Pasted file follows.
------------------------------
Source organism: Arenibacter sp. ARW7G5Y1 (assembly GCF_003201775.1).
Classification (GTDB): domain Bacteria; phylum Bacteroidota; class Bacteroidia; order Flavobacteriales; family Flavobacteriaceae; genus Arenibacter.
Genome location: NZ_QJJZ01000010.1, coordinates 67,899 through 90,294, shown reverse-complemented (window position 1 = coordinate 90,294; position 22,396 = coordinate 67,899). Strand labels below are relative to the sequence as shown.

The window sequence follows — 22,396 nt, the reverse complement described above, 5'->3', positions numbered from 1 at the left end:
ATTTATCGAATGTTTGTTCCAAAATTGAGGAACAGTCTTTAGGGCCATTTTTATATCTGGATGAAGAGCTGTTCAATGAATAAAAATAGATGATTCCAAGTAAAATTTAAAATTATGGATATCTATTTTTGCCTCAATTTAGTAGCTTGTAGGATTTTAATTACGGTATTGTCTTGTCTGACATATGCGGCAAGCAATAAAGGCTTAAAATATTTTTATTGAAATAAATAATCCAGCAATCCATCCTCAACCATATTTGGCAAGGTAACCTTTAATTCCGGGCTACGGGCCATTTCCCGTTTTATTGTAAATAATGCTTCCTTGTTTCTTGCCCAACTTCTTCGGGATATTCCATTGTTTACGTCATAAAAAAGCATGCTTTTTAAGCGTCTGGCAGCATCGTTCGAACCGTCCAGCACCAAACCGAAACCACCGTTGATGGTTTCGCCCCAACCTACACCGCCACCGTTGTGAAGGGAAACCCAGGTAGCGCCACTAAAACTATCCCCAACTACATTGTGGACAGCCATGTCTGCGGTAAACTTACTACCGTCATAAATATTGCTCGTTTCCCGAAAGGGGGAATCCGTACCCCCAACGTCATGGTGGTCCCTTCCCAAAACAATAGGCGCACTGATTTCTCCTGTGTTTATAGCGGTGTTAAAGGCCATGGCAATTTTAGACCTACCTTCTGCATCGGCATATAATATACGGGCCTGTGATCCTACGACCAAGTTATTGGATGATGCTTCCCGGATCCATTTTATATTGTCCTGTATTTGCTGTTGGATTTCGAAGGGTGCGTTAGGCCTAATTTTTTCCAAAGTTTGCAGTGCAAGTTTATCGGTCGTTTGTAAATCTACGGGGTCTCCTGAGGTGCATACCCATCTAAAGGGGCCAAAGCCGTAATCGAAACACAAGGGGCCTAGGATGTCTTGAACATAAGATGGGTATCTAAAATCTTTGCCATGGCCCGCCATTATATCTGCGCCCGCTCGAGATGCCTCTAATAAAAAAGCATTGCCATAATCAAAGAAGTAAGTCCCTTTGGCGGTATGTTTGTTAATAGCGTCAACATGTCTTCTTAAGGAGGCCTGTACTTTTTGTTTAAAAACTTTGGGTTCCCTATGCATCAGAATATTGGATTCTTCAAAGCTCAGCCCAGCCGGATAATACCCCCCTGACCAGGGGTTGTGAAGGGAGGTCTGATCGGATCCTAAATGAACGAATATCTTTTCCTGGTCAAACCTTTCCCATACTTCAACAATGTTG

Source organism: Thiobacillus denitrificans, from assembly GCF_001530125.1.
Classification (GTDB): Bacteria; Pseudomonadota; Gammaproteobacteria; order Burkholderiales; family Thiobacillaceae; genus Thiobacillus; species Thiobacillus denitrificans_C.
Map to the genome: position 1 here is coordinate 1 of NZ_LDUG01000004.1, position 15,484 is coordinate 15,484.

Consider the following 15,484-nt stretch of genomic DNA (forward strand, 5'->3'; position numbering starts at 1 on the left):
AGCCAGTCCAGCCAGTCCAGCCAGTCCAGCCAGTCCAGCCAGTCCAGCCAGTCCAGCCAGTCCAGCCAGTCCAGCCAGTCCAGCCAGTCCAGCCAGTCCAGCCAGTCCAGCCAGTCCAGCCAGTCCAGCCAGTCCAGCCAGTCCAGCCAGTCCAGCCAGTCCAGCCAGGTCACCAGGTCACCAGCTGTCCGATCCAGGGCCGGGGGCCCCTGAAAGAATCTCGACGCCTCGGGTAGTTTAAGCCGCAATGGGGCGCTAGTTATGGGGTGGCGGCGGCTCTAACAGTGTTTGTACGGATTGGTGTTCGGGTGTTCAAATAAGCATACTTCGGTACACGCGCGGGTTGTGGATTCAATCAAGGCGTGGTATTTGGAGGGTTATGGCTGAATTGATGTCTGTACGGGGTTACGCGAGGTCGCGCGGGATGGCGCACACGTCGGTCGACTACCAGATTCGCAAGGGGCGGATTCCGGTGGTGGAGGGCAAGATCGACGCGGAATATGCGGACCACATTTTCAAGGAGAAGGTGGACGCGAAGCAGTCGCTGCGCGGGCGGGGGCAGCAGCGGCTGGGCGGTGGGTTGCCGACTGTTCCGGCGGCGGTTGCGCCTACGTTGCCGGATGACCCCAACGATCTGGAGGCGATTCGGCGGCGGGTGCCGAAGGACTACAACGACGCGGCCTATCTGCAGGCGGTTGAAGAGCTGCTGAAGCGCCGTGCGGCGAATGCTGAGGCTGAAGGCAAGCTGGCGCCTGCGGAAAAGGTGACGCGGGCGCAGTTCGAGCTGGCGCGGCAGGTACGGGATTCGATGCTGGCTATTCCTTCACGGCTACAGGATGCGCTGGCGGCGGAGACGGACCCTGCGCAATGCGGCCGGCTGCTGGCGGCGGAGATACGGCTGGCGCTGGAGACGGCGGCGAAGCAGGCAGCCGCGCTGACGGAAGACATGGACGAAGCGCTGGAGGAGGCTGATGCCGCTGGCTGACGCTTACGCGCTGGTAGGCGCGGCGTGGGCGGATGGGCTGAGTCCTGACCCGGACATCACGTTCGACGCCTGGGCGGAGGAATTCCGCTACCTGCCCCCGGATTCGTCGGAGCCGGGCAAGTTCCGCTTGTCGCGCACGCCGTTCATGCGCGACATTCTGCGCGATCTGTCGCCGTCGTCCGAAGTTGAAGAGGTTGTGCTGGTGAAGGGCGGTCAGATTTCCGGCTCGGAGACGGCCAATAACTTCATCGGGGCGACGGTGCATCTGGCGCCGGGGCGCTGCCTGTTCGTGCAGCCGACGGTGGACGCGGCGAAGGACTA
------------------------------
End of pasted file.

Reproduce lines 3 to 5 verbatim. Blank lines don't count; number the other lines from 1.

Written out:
Genome location: NZ_QJJZ01000010.1, coordinates 67,899 through 90,294, shown reverse-complemented (window position 1 = coordinate 90,294; position 22,396 = coordinate 67,899). Strand labels below are relative to the sequence as shown.

The window sequence follows — 22,396 nt, the reverse complement described above, 5'->3', positions numbered from 1 at the left end:
ATTTATCGAATGTTTGTTCCAAAATTGAGGAACAGTCTTTAGGGCCATTTTTATATCTGGATGAAGAGCTGTTCAATGAATAAAAATAGATGATTCCAAGTAAAATTTAAAATTATGGATATCTATTTTTGCCTCAATTTAGTAGCTTGTAGGATTTTAATTACGGTATTGTCTTGTCTGACATATGCGGCAAGCAATAAAGGCTTAAAATATTTTTATTGAAATAAATAATCCAGCAATCCATCCTCAACCATATTTGGCAAGGTAACCTTTAATTCCGGGCTACGGGCCATTTCCCGTTTTATTGTAAATAATGCTTCCTTGTTTCTTGCCCAACTTCTTCGGGATATTCCATTGTTTACGTCATAAAAAAGCATGCTTTTTAAGCGTCTGGCAGCATCGTTCGAACCGTCCAGCACCAAACCGAAACCACCGTTGATGGTTTCGCCCCAACCTACACCGCCACCGTTGTGAAGGGAAACCCAGGTAGCGCCACTAAAACTATCCCCAACTACATTGTGGACAGCCATGTCTGCGGTAAACTTACTACCGTCATAAATATTGCTCGTTTCCCGAAAGGGGGAATCCGTACCCCCAACGTCATGGTGGTCCCTTCCCAAAACAATAGGCGCACTGATTTCTCCTGTGTTTATAGCGGTGTTAAAGGCCATGGCAATTTTAGACCTACCTTCTGCATCGGCATATAATATACGGGCCTGTGATCCTACGACCAAGTTATTGGATGATGCTTCCCGGATCCATTTTATATTGTCCTGTATTTGCTGTTGGATTTCGAAGGGTGCGTTAGGCCTAATTTTTTCCAAAGTTTGCAGTGCAAGTTTATCGGTCGTTTGTAAATCTACGGGGTCTCCTGAGGTGCATACCCATCTAAAGGGGCCAAAGCCGTAATCGAAACACAAGGGGCCTAGGATGTCTTGAACATAAGATGGGTATCTAAAATCTTTGCCATGGCCCGCCATTATATCTGCGCCCGCTCGAGATGCCTCTAATAAAAAAGCATTGCCATAATCAAAGAAGTAAGTCCCTTTGGCGGTATGTTTGTTAATAGCGTCAACATGTCTTCTTAAGGAGGCCTGTACTTTTTGTTTAAAAACTTTGGGTTCCCTATGCATCAGAATATTGGATTCTTCAAAGCTCAGCCCAGCCGGATAATACCCCCCTGACCAGGGGTTGTGAAGGGAGGTCTGATCGGATCCTAAATGAACGAATATCTTTTCCTGGTCAAACCTTTCCCATACTTCAACAATGTTG